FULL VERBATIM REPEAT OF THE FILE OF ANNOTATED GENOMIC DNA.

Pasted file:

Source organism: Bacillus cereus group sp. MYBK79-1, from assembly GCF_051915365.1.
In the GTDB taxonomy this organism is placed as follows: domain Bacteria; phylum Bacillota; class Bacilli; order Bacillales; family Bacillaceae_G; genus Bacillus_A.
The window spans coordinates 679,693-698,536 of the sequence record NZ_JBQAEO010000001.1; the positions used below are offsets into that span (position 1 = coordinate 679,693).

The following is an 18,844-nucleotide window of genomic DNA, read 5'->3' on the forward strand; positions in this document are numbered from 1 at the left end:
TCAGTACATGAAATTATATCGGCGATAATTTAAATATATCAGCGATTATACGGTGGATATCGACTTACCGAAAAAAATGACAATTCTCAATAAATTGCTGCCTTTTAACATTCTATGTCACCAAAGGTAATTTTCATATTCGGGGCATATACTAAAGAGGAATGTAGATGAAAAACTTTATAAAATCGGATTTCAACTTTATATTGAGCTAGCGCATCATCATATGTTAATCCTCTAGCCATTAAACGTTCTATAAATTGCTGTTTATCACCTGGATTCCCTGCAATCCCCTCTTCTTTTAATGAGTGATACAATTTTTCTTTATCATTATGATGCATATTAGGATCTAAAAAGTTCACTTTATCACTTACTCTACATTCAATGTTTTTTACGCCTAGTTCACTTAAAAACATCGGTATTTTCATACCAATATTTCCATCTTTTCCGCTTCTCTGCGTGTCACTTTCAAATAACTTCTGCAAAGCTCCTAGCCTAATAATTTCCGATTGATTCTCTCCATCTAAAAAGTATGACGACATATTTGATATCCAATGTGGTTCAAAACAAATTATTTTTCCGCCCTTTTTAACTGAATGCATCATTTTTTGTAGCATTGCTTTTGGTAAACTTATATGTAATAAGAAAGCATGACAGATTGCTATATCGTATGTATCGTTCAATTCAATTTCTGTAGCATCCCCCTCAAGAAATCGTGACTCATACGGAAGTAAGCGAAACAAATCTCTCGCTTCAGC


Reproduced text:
Source organism: Bacillus cereus group sp. MYBK79-1, from assembly GCF_051915365.1.
In the GTDB taxonomy this organism is placed as follows: domain Bacteria; phylum Bacillota; class Bacilli; order Bacillales; family Bacillaceae_G; genus Bacillus_A.
The window spans coordinates 679,693-698,536 of the sequence record NZ_JBQAEO010000001.1; the positions used below are offsets into that span (position 1 = coordinate 679,693).

The following is an 18,844-nucleotide window of genomic DNA, read 5'->3' on the forward strand; positions in this document are numbered from 1 at the left end:
TCAGTACATGAAATTATATCGGCGATAATTTAAATATATCAGCGATTATACGGTGGATATCGACTTACCGAAAAAAATGACAATTCTCAATAAATTGCTGCCTTTTAACATTCTATGTCACCAAAGGTAATTTTCATATTCGGGGCATATACTAAAGAGGAATGTAGATGAAAAACTTTATAAAATCGGATTTCAACTTTATATTGAGCTAGCGCATCATCATATGTTAATCCTCTAGCCATTAAACGTTCTATAAATTGCTGTTTATCACCTGGATTCCCTGCAATCCCCTCTTCTTTTAATGAGTGATACAATTTTTCTTTATCATTATGATGCATATTAGGATCTAAAAAGTTCACTTTATCACTTACTCTACATTCAATGTTTTTTACGCCTAGTTCACTTAAAAACATCGGTATTTTCATACCAATATTTCCATCTTTTCCGCTTCTCTGCGTGTCACTTTCAAATAACTTCTGCAAAGCTCCTAGCCTAATAATTTCCGATTGATTCTCTCCATCTAAAAAGTATGACGACATATTTGATATCCAATGTGGTTCAAAACAAATTATTTTTCCGCCCTTTTTAACTGAATGCATCATTTTTTGTAGCATTGCTTTTGGTAAACTTATATGTAATAAGAAAGCATGACAGATTGCTATATCGTATGTATCGTTCAATTCAATTTCTGTAGCATCCCCCTCAAGAAATCGTGACTCATACGGAAGTAAGCGAAACAAATCTCTCGCTTCAGC